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Adjusting Trigger Pull on a Model 43
August 29, 2021
8:51 pm
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Hi Guys,

Is there a way to adjust the trigger pull on these rifles. Mine is quite heavy and would like to make it lighter.

Manuel

August 29, 2021
10:52 pm
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The Model 43 has a “trigger spring adjusting screw” very similar to the Model 69.

To reduce the spring tension against the trigger remove the barreled action from the stock then locate the adjustment screw on the “magazine holder” and rotate the screw counter-clockwise.

It is usually a good idea to remove the screw completely and clean out any gunk or stiff grease inside and on the spring first though.

Now, having stated the process, it is not much of an adjustment and does not really lighten the trigger pull all that noticeably in some cases.  Usually, a good cleaning, checking for burrs or nicks does more for the trigger pull than anything else.  I use a drop of Gunslick on the trigger pivot pin after cleaning.

Hope that helps,

Best Regards,

WACA Life Member #6284 - Specializing in Pre-64 Winchester .22 Rimfire

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August 29, 2021
11:14 pm
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JWA said
 I use a drop of Gunslick on the trigger pivot pin after cleaning.

That super-slick red grease is what I use on the sear & sear notch; definitely improves pull.  Wouldn’t use it on a 1 oz. trigger, but that’s not what we’re talking about.

August 30, 2021
1:12 am
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JWA said
The Model 43 has a “trigger spring adjusting screw” very similar to the Model 69.

To reduce the spring tension against the trigger remove the barreled action from the stock then locate the adjustment screw on the “magazine holder” and rotate the screw counter-clockwise.

It is usually a good idea to remove the screw completely and clean out any gunk or stiff grease inside and on the spring first though.

Now, having stated the process, it is not much of an adjustment and does not really lighten the trigger pull all that noticeably in some cases.  Usually, a good cleaning, checking for burrs or nicks does more for the trigger pull than anything else.  I use a drop of Gunslick on the trigger pivot pin after cleaning.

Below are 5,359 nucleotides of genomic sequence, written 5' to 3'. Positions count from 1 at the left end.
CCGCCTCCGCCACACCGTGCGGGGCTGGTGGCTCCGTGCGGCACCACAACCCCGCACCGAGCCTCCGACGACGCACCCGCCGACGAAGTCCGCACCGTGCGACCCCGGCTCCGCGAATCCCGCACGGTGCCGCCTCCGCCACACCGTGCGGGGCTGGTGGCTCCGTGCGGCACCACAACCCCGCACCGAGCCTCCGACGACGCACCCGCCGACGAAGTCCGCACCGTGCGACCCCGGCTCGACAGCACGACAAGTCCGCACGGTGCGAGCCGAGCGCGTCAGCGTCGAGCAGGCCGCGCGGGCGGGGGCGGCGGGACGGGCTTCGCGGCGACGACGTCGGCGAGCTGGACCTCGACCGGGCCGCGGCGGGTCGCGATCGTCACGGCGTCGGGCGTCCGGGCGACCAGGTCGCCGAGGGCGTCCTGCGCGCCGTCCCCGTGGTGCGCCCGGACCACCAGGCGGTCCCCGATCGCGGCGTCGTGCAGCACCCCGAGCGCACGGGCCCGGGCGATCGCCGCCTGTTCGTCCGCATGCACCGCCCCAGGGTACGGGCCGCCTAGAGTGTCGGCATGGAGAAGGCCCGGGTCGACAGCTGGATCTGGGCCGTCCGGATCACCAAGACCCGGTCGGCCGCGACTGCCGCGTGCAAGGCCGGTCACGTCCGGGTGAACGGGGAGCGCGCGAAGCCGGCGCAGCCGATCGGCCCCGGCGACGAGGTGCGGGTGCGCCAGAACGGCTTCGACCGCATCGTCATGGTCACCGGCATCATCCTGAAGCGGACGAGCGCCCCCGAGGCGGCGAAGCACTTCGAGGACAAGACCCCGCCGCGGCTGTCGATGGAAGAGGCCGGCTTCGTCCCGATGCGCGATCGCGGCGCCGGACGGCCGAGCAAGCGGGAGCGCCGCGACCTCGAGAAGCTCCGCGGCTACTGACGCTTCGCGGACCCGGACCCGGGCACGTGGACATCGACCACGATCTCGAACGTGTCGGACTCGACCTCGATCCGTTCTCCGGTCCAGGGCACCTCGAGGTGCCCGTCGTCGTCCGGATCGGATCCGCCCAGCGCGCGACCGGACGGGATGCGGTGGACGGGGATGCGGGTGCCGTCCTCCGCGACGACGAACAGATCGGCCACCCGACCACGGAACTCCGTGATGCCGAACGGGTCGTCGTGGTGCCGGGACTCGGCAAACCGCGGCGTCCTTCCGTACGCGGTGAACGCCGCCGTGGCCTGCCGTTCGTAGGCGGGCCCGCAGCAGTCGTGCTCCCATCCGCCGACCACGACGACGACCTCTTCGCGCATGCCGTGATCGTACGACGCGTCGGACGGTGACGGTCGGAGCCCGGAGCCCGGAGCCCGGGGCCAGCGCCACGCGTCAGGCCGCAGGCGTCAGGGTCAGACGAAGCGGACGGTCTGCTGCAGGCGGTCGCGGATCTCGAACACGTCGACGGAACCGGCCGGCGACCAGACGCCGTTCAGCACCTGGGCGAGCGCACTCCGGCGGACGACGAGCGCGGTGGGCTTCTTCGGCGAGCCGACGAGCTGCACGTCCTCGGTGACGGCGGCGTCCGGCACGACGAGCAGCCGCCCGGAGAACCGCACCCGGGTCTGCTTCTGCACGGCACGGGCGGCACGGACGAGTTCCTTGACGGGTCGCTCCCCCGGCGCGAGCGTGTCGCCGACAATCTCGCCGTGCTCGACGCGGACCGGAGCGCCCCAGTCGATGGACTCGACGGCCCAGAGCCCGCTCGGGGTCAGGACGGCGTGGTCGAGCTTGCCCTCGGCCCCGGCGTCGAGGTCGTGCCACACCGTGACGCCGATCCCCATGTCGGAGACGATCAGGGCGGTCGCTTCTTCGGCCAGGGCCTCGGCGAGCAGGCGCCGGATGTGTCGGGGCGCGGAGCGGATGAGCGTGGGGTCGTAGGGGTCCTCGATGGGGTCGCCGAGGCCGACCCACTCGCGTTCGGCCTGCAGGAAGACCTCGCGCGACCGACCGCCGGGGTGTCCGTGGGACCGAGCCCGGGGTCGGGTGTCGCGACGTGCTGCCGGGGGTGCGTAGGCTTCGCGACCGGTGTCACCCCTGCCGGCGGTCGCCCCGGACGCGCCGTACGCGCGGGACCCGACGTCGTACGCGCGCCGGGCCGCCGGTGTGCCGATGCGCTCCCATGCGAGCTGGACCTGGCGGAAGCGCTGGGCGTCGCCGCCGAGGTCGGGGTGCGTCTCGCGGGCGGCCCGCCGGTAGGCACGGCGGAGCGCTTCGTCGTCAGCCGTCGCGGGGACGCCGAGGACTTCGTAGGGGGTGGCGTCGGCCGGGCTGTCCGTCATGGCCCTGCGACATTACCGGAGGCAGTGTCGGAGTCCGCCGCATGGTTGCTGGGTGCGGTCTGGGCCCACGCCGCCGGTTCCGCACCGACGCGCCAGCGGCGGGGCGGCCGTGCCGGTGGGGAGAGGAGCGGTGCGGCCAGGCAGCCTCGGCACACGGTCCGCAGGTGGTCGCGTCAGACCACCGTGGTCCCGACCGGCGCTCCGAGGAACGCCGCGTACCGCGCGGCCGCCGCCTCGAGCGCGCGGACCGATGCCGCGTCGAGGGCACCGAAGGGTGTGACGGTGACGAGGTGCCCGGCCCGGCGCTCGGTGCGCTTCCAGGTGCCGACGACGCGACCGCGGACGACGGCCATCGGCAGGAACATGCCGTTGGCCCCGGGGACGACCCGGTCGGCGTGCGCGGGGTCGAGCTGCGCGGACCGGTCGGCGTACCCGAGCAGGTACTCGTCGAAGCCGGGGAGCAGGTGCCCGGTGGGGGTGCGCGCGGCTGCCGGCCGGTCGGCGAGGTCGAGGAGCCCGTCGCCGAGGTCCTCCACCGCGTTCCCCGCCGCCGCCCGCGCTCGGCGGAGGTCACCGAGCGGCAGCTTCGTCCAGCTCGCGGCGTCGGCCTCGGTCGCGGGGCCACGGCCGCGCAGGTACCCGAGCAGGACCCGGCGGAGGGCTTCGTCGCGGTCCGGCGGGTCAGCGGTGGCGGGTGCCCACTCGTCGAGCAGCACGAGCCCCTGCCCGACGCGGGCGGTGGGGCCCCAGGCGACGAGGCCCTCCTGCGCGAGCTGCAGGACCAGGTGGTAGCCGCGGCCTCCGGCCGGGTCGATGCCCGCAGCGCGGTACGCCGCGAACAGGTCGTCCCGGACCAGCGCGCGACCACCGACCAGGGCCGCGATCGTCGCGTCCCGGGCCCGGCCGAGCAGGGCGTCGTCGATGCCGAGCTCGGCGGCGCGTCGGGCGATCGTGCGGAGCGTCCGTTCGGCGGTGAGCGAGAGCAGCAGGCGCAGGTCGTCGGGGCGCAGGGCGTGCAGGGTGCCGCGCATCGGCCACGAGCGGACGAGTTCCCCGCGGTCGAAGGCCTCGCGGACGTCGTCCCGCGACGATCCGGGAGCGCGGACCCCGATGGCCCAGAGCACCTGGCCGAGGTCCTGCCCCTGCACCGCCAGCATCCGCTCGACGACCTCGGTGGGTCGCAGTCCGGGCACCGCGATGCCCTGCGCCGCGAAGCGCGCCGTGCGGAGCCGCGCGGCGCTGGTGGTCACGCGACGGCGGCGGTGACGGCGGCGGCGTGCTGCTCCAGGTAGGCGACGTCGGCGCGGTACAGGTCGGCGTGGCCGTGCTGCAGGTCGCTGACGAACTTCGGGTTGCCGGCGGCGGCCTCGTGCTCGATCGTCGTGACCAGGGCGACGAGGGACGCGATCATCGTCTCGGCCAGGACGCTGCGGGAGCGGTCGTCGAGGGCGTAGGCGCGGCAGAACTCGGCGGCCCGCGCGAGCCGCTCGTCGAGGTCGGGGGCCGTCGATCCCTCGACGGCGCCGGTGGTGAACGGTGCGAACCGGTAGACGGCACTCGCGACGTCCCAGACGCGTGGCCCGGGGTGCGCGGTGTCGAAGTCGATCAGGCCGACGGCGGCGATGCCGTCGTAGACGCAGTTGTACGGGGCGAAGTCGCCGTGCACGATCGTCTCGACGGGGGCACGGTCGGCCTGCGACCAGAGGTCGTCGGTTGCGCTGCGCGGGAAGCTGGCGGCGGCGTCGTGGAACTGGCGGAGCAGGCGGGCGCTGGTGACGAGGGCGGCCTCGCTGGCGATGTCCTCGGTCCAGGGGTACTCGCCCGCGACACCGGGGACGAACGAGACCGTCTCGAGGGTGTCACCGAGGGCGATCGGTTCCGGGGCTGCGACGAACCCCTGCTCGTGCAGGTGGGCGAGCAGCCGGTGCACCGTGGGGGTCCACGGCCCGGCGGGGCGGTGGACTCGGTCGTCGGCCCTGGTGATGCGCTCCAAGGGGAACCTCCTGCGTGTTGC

Hope that helps,

Best Regards,  

Thanks for advice! I’ll check it out 

August 30, 2021
4:05 am
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Funny you should mention this today. I just got back from a range trip where I was shooting my M43 218 Bee. Yes, its a less than impressive trigger pull. Not only is it a hard pull, there’s some significant creep in mine also. Oh well, its not like I’m shooting matches with it, glad to hear it go bang today. 

The next gun in line was a 32-40 high wall with a single set trigger. That’s like stepping out of a Pacer into a Ferrari.

What caliber is yours?

~Gary~

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August 30, 2021
4:21 pm
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pdog72 said
Funny you should mention this today. I just got back from a range trip where I was shooting my M43 218 Bee. Yes, its a less than impressive trigger pull. Not only is it a hard pull, there’s some significant creep in mine also. Oh well, its not like I’m shooting matches with it, glad to hear it go bang today. 

The next gun in line was a 32-40 high wall with a single set trigger. That’s like stepping out of a Pacer into a Ferrari.

What caliber is yours?  

Hi Gary,

I actually have 2 model 43’s…..One in .218 bee and the other is .22 hornet.   The Hornet’s trigger pull is nowhere near as tough as the bee.  No creep in mine, just a heavy pull, to the point where i actually pull my shots to the right.   I haven’t got a chance to mess with the adjusting screw yet.   Gonna take both out on Wednesday so i can shoot squirrels during the day when the Dove aren’t flying as much.

August 30, 2021
5:57 pm
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I have a Model 43 22 Hornet that the trigger adjustment worked perfectly for, though I also did a detail cleaning on all of the moving parts before resetting the adjustment screw.  The trigger on my rifle has almost no creep, and lets off at a crisp 3-lb pull.

Bert

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August 31, 2021
1:39 am
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I’ve never had mine apart, but will keep Jeff’s advice in mind if I do. I have a couple hundred rounds of my fathers re-loads to shoot up someday. Unfortunately, I am having to pitch the brass as it is splitting about 10% of them. I think they were reloaded one too many times.